Suede



We're big fans of suede for its serious versatility and fantastic texture. It's made from the underside of the skin, which gives it its trademark napped finish. Suede is very porous, which makes it incredibly comfortable yet susceptible to staining — though people are often afraid of letting

suede near water, the only thing you should really worry about is oil (talcum powder or a suede eraser is an excellent fix.) To give your suede the longest life possible and preserve its texture, use a wire suede brush gently, and often, so that dirt doesn't sit in the nap and stain.

The No-Huddle
(Last Minute)

Gently brush off excess dirt and dust with a wire suede brush — make sure you go in the direction of the nap to remove dirt and keep the suede from getting matted down... and that’s it.

The TWO-MINUTE DRILL
(SUNDAY AFTERNOON)

Remove laces, then gently brush off excess dirt and dust with a wire suede brush, making sure to move with, not against, the nap.

Dilute a capful of Omni Nettoyant in two capfuls of warm water. Use the provided brush to work a lather into the suede, moving in small circles. When you finish the first shoe, rinse the brush and use warm water to brush away any leftover residue.

Pat down with a towel or dry chamois cloth to remove any excess water, then move on to the next shoe. We prefer crumpling up newspaper to stuff, not cram, into the shoes (shoe trees can stretch them) before letting them dry for six hours. Then, use a wire suede brush to bring the nap back to life a little.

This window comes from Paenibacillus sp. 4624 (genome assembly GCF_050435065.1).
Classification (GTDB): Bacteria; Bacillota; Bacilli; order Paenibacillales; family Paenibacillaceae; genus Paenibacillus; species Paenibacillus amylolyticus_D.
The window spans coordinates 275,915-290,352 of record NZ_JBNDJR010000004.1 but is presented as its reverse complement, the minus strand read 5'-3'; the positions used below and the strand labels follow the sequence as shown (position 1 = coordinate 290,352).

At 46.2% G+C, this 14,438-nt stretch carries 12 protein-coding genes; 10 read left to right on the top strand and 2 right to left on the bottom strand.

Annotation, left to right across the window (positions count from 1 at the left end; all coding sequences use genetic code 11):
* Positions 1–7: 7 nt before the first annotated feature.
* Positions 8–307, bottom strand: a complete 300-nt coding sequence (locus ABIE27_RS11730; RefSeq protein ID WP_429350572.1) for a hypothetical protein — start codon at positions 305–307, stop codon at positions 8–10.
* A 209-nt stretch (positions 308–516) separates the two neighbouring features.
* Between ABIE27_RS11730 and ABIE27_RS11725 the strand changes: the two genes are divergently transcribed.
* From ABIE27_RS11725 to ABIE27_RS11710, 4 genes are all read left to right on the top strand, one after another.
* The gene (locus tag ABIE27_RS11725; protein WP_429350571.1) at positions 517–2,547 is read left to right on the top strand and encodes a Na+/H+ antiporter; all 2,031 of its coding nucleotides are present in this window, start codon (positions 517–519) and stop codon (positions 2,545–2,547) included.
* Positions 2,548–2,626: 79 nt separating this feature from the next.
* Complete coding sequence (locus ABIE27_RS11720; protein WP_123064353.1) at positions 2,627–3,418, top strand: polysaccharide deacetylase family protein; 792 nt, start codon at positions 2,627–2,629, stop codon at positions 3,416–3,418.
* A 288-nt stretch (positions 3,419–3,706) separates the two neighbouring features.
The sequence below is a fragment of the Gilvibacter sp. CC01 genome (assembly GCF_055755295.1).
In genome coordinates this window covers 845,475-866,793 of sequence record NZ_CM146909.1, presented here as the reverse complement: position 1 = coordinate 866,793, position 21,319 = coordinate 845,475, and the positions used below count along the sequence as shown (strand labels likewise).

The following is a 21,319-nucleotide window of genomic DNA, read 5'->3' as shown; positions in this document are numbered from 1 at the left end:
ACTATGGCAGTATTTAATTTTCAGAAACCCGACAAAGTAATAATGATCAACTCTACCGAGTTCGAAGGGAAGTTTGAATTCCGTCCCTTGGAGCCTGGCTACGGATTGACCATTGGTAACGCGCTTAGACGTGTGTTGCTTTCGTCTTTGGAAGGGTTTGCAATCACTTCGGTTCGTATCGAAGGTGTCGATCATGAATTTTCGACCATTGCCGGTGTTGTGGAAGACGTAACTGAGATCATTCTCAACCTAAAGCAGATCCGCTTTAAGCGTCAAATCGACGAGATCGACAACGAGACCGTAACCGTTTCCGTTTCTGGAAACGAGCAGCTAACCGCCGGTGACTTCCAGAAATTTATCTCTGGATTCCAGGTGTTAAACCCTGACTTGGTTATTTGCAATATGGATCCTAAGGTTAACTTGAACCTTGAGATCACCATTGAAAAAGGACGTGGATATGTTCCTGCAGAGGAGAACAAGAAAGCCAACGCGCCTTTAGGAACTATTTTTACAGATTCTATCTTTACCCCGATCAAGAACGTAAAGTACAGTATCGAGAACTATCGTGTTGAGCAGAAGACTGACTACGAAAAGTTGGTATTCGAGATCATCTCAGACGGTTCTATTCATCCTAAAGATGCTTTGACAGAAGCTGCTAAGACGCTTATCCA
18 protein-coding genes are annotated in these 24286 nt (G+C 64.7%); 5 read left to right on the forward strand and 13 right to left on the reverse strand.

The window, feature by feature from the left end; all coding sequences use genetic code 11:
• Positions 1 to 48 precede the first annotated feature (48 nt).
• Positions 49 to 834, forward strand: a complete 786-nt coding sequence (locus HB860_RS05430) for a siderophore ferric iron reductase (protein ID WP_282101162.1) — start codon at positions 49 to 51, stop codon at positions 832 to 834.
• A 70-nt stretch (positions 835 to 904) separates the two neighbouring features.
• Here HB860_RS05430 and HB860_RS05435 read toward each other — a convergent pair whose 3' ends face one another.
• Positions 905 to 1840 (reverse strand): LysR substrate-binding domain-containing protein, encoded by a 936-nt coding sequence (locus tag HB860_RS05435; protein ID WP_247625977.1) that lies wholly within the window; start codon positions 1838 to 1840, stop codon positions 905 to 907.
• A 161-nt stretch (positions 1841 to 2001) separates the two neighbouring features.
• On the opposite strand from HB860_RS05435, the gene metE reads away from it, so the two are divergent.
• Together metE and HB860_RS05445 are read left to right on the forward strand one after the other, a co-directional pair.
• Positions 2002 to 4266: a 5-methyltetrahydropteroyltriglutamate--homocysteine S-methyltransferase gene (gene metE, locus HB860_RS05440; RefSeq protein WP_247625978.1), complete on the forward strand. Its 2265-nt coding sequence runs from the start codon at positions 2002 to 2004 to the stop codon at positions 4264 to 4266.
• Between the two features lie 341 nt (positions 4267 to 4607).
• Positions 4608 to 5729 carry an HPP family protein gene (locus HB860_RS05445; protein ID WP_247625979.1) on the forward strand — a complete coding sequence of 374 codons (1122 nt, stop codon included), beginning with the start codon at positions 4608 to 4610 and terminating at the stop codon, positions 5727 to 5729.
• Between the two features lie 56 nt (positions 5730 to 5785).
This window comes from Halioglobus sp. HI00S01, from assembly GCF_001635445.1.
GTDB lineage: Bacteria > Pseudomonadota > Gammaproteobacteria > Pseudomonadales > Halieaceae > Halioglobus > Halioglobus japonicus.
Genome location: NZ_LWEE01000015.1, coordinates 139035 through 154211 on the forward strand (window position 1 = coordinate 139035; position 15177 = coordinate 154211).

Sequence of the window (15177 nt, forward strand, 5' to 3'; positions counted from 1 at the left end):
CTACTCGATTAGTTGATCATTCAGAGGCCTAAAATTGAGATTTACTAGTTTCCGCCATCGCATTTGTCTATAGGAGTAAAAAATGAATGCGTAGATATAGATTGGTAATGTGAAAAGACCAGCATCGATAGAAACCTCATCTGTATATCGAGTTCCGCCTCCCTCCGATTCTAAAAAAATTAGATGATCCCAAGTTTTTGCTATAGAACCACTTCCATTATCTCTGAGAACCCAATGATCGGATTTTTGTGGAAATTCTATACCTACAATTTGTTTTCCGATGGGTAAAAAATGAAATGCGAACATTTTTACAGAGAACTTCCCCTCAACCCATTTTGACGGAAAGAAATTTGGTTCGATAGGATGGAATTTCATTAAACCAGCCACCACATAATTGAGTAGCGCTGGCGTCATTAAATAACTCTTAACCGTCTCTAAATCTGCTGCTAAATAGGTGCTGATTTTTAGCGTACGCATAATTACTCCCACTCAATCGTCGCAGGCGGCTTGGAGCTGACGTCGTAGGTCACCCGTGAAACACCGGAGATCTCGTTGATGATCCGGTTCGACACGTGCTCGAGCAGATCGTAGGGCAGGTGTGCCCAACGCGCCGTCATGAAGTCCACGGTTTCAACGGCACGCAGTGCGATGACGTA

Insert shoe trees before putting your shoes away — they’ll absorb moisture and help preserve the shape.

The Ninety-Yard Drive
(Twice a Year)

Remove laces, then gently brush off excess dirt and dust with a wire suede brush, making sure to move with, not against, the nap.

Use the Gommadin suede eraser to rub out any scuffs or dry stains. Expect a little crumbling of the eraser as you work.

Dilute a capful of Omni Nettoyant in two capfuls of warm water. Use the provided brush to work a lather into the suede, moving in small circles. When you finish the first shoe, rinse the brush and use warm water to brush away any leftover residue.

Pat down with a towel or dry chamois cloth to remove any excess water, then move on to the next shoe. We prefer crumpling up newspaper to stuff, not cram, into the shoes (shoe trees can stretch them) before letting them dry for six hours. Then, use a wire suede brush to bring the nap back to life a little.

Apply a light coat of Super Invulner, but don’t get too close — spray from about a foot away to avoid soaking the shoes.

Insert shoe trees before putting your shoes away — they’ll absorb moisture and help preserve the shape.

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